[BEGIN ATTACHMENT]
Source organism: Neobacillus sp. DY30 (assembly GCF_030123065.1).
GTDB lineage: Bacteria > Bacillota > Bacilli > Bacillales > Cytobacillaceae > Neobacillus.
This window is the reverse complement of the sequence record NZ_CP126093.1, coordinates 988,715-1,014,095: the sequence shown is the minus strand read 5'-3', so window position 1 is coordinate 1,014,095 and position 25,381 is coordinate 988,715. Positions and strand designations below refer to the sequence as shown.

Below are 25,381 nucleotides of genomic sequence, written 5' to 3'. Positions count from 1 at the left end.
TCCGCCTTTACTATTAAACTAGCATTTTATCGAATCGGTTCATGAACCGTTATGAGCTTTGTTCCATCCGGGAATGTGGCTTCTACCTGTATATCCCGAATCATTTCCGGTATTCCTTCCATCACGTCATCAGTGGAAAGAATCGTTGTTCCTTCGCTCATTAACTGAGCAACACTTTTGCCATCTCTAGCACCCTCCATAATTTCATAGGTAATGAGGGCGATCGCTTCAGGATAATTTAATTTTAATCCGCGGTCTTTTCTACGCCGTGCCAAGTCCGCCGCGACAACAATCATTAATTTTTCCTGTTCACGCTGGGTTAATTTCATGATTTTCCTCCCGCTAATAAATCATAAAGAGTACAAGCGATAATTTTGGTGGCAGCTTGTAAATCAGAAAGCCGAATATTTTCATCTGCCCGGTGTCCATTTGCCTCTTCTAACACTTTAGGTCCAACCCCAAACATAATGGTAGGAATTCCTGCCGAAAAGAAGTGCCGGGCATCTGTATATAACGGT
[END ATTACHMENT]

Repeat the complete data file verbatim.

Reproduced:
Source organism: Neobacillus sp. DY30 (assembly GCF_030123065.1).
GTDB lineage: Bacteria > Bacillota > Bacilli > Bacillales > Cytobacillaceae > Neobacillus.
This window is the reverse complement of the sequence record NZ_CP126093.1, coordinates 988,715-1,014,095: the sequence shown is the minus strand read 5'-3', so window position 1 is coordinate 1,014,095 and position 25,381 is coordinate 988,715. Positions and strand designations below refer to the sequence as shown.

Below are 25,381 nucleotides of genomic sequence, written 5' to 3'. Positions count from 1 at the left end.
TCCGCCTTTACTATTAAACTAGCATTTTATCGAATCGGTTCATGAACCGTTATGAGCTTTGTTCCATCCGGGAATGTGGCTTCTACCTGTATATCCCGAATCATTTCCGGTATTCCTTCCATCACGTCATCAGTGGAAAGAATCGTTGTTCCTTCGCTCATTAACTGAGCAACACTTTTGCCATCTCTAGCACCCTCCATAATTTCATAGGTAATGAGGGCGATCGCTTCAGGATAATTTAATTTTAATCCGCGGTCTTTTCTACGCCGTGCCAAGTCCGCCGCGACAACAATCATTAATTTTTCCTGTTCACGCTGGGTTAATTTCATGATTTTCCTCCCGCTAATAAATCATAAAGAGTACAAGCGATAATTTTGGTGGCAGCTTGTAAATCAGAAAGCCGAATATTTTCATCTGCCCGGTGTCCATTTGCCTCTTCTAACACTTTAGGTCCAACCCCAAACATAATGGTAGGAATTCCTGCCGAAAAGAAGTGCCGGGCATCTGTATATAACGGT